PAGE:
"Version": "2012-10-17",
    "Id": "Policy1415115909152",
    "Statement": [
        {
            "Sid": "Access-to-specific-PublicIP-only",
            "Effect": "Allow",
            "Principal": "*",
            "Action": "s3:*",
            "Resource": [
                "arn:aws:s3:::s3-access-test-techdemos",
                "arn:aws:s3:::s3-access-test-techdemos/*"
            ],
            "Condition": {
                "IpAddress": {
                    "aws:SourceIp": "<local peer Ip address>"
                }
            }
        }
    ]
}

(ii) If we use Private VIF (which is basically used to access an Amazon VPC using private Ip addresses) we will have to use an AWS VPC Interface endpoint in between to access S3. It is because – we will use the Amazon private link for S3 to access S3 rather than the public prefix lists of S3 which we did in the earlier case.

Note: On-premises traffic can’t traverse the Gateway VPC endpoint.

Interface endpoints are actually one or more elastic network interfaces (ENIs) that are assigned private IP addresses from subnets in your VPC. Requests that are made to interface endpoints for Amazon S3 are automatically routed to Amazon S3 on the Amazon network. And we can access interface endpoints in our VPC from on-premises applications through AWS Direct Connect or AWS Virtual Private Network (AWS VPN).

See these articles to know more – Secure hybrid access to Amazon S3 using AWS PrivateLink and Interface VPC endpoints (AWS PrivateLink)

Since now we will access S3 through the private link, our bucket policy should allow the VPC Interface endpoint rather than any IP. It would look like below –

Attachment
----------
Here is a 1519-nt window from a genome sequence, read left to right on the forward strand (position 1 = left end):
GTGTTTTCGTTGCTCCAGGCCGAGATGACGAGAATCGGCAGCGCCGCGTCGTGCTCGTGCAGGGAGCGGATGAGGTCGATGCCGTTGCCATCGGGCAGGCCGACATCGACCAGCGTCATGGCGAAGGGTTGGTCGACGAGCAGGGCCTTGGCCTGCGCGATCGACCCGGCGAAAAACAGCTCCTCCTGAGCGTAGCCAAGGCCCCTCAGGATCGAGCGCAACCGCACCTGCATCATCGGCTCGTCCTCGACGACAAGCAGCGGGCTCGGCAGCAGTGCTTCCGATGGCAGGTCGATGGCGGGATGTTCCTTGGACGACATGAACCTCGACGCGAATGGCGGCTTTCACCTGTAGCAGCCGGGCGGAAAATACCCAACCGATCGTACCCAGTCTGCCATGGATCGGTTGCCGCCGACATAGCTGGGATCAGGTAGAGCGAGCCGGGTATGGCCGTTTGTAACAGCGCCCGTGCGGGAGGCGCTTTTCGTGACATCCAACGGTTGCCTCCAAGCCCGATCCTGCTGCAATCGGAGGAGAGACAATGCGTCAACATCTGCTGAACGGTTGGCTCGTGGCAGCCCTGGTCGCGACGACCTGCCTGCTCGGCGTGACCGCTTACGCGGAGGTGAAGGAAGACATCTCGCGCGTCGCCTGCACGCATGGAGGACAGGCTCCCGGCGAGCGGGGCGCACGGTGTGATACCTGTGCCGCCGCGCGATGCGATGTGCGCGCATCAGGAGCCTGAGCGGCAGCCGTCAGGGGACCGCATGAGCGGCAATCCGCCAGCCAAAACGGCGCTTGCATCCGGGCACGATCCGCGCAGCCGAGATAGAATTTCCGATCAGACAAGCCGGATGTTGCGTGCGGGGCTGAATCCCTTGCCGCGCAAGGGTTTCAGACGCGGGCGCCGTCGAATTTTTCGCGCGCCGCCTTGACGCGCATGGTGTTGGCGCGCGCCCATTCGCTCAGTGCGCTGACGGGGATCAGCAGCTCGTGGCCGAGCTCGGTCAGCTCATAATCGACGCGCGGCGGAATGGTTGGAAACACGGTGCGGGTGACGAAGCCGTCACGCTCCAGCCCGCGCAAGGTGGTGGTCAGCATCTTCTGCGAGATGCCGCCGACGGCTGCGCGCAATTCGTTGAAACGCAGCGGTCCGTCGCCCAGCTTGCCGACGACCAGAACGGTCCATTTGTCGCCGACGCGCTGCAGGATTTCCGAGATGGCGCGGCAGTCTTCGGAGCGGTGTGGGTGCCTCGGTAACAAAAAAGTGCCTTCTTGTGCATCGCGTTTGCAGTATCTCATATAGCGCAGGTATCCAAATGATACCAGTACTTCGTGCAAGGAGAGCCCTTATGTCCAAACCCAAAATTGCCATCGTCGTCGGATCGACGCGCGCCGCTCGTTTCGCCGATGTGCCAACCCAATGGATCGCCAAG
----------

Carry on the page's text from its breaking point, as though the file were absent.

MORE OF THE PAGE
{
    "Version": "2012-10-17",
    "Id": "Policy1415115909152",
    "Statement": [
        {
            "Sid": "Access-to-specific-VPCE-only",
            "Effect": "Allow",
            "Principal": "*",
            "Action": "s3:*",
            "Resource": [
                "arn:aws:s3:::s3-access-test-techdemos",
                "arn:aws:s3:::s3-access-test-techdemos/*"
            ],
            "Condition": {
                "StringEquals": {
                    "aws:sourceVpce": "vpce-0809dxxxxyyyy0045"
                }
            }
        }
    ]
}

Next,

When we use Interface endpoints for S3 access points we would need to modify our API requests slightly.

See Accessing Amazon S3 interface endpoints


So our final request Url from the On-premise server/application would look something like below –
aws s3 –no-sign-request --region ap-south-1 --endpoint-url https://bucket.vpce-1a2b3c4d-5e6f.s3.us-east-1.vpce.amazonaws.com ls s3://my-bucket/

(again --no-sign-request would be added since we would not be using Aws IAM Credentials)

2. Accessing bucket from a private subnet in a protected zone:-


We can also access S3 buckets securely and privately without traversing through the public internet from a private subnet in a protected zone (which has no access to the internet i.e no NAT gateway and can be only SSH from a jump server/bastion host).


(Note: since our instance would not have access to internet we must launch the instance from an AMI which has AWS CLI pre-installed)

Next, to access S3 from a private subnet in the protected zone we can use the Gateway Interface endpoint for S3. We could also use an Interface endpoint but Gateway endpoints are not-chargeable and the former is chargeable.


Follow doc here

If we allow the gateway-vpce in our bucket policy and append --no-sign-request in our API request, then we can access the bucket privately even without attaching an IAM role or putting any IAM credentials.

Thanks for reading. Hope you found it useful!


Blog Pundit: Bhupender Rawat and Adeel Ahmad